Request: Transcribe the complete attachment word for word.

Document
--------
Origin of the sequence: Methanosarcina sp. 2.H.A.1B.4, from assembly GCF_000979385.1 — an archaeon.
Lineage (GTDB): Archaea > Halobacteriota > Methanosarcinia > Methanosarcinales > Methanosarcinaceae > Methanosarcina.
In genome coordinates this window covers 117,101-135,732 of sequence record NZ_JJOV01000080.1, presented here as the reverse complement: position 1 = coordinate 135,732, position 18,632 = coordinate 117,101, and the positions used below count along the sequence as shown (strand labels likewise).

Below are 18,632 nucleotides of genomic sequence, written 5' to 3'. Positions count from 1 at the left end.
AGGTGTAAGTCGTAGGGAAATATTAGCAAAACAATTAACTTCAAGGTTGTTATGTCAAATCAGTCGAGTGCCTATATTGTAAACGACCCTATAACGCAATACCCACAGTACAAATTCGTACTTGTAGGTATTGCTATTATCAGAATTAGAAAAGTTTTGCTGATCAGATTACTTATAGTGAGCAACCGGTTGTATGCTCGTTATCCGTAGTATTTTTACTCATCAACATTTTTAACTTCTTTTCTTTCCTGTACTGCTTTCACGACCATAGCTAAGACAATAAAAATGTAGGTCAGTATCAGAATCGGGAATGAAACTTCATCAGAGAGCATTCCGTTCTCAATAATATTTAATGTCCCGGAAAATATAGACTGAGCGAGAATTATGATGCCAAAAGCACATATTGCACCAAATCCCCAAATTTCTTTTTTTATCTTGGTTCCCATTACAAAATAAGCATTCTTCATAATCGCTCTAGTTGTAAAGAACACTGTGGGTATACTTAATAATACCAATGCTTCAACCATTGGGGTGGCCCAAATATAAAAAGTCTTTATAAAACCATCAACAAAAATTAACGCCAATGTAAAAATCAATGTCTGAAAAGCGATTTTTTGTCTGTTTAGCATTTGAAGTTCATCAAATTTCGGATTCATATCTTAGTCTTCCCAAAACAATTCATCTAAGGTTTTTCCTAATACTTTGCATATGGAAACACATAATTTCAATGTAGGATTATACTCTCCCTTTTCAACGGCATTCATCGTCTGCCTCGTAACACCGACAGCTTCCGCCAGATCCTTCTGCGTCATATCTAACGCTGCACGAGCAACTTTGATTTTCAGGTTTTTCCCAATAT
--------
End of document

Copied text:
Origin of the sequence: Methanosarcina sp. 2.H.A.1B.4, from assembly GCF_000979385.1 — an archaeon.
Lineage (GTDB): Archaea > Halobacteriota > Methanosarcinia > Methanosarcinales > Methanosarcinaceae > Methanosarcina.
In genome coordinates this window covers 117,101-135,732 of sequence record NZ_JJOV01000080.1, presented here as the reverse complement: position 1 = coordinate 135,732, position 18,632 = coordinate 117,101, and the positions used below count along the sequence as shown (strand labels likewise).

Below are 18,632 nucleotides of genomic sequence, written 5' to 3'. Positions count from 1 at the left end.
AGGTGTAAGTCGTAGGGAAATATTAGCAAAACAATTAACTTCAAGGTTGTTATGTCAAATCAGTCGAGTGCCTATATTGTAAACGACCCTATAACGCAATACCCACAGTACAAATTCGTACTTGTAGGTATTGCTATTATCAGAATTAGAAAAGTTTTGCTGATCAGATTACTTATAGTGAGCAACCGGTTGTATGCTCGTTATCCGTAGTATTTTTACTCATCAACATTTTTAACTTCTTTTCTTTCCTGTACTGCTTTCACGACCATAGCTAAGACAATAAAAATGTAGGTCAGTATCAGAATCGGGAATGAAACTTCATCAGAGAGCATTCCGTTCTCAATAATATTTAATGTCCCGGAAAATATAGACTGAGCGAGAATTATGATGCCAAAAGCACATATTGCACCAAATCCCCAAATTTCTTTTTTTATCTTGGTTCCCATTACAAAATAAGCATTCTTCATAATCGCTCTAGTTGTAAAGAACACTGTGGGTATACTTAATAATACCAATGCTTCAACCATTGGGGTGGCCCAAATATAAAAAGTCTTTATAAAACCATCAACAAAAATTAACGCCAATGTAAAAATCAATGTCTGAAAAGCGATTTTTTGTCTGTTTAGCATTTGAAGTTCATCAAATTTCGGATTCATATCTTAGTCTTCCCAAAACAATTCATCTAAGGTTTTTCCTAATACTTTGCATATGGAAACACATAATTTCAATGTAGGATTATACTCTCCCTTTTCAACGGCATTCATCGTCTGCCTCGTAACACCGACAGCTTCCGCCAGATCCTTCTGCGTCATATCTAACGCTGCACGAGCAACTTTGATTTTCAGGTTTTTCCCAATAT